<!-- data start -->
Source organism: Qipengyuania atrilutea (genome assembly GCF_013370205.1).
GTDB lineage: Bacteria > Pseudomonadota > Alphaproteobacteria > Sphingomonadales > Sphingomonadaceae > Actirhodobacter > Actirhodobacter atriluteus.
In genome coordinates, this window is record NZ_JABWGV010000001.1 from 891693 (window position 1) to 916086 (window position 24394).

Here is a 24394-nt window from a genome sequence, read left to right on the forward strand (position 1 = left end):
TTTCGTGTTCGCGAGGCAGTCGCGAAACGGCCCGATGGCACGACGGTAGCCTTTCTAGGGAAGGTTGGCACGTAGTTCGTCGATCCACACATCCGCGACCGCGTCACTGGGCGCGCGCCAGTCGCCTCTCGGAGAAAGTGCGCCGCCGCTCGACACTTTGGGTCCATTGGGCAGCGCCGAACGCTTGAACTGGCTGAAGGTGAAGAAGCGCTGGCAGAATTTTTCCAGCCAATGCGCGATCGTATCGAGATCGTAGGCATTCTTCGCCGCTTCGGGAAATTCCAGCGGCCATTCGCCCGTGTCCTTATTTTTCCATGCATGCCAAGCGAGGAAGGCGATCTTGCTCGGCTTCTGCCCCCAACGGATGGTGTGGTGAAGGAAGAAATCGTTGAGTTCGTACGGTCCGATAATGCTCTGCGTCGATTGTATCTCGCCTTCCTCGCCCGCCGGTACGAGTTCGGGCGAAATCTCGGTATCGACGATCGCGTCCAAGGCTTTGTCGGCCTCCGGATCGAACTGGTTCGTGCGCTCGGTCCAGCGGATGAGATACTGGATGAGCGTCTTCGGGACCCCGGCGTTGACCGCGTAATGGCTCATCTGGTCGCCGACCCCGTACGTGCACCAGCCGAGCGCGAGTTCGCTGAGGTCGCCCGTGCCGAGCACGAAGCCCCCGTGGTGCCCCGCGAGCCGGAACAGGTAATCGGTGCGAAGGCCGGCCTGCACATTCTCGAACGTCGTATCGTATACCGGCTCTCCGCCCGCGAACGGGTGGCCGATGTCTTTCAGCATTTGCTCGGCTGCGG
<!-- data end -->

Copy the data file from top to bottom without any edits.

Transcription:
Source organism: Qipengyuania atrilutea (genome assembly GCF_013370205.1).
GTDB lineage: Bacteria > Pseudomonadota > Alphaproteobacteria > Sphingomonadales > Sphingomonadaceae > Actirhodobacter > Actirhodobacter atriluteus.
In genome coordinates, this window is record NZ_JABWGV010000001.1 from 891693 (window position 1) to 916086 (window position 24394).

Here is a 24394-nt window from a genome sequence, read left to right on the forward strand (position 1 = left end):
TTTCGTGTTCGCGAGGCAGTCGCGAAACGGCCCGATGGCACGACGGTAGCCTTTCTAGGGAAGGTTGGCACGTAGTTCGTCGATCCACACATCCGCGACCGCGTCACTGGGCGCGCGCCAGTCGCCTCTCGGAGAAAGTGCGCCGCCGCTCGACACTTTGGGTCCATTGGGCAGCGCCGAACGCTTGAACTGGCTGAAGGTGAAGAAGCGCTGGCAGAATTTTTCCAGCCAATGCGCGATCGTATCGAGATCGTAGGCATTCTTCGCCGCTTCGGGAAATTCCAGCGGCCATTCGCCCGTGTCCTTATTTTTCCATGCATGCCAAGCGAGGAAGGCGATCTTGCTCGGCTTCTGCCCCCAACGGATGGTGTGGTGAAGGAAGAAATCGTTGAGTTCGTACGGTCCGATAATGCTCTGCGTCGATTGTATCTCGCCTTCCTCGCCCGCCGGTACGAGTTCGGGCGAAATCTCGGTATCGACGATCGCGTCCAAGGCTTTGTCGGCCTCCGGATCGAACTGGTTCGTGCGCTCGGTCCAGCGGATGAGATACTGGATGAGCGTCTTCGGGACCCCGGCGTTGACCGCGTAATGGCTCATCTGGTCGCCGACCCCGTACGTGCACCAGCCGAGCGCGAGTTCGCTGAGGTCGCCCGTGCCGAGCACGAAGCCCCCGTGGTGCCCCGCGAGCCGGAACAGGTAATCGGTGCGAAGGCCGGCCTGCACATTCTCGAACGTCGTATCGTATACCGGCTCTCCGCCCGCGAACGGGTGGCCGATGTCTTTCAGCATTTGCTCGGCTGCGG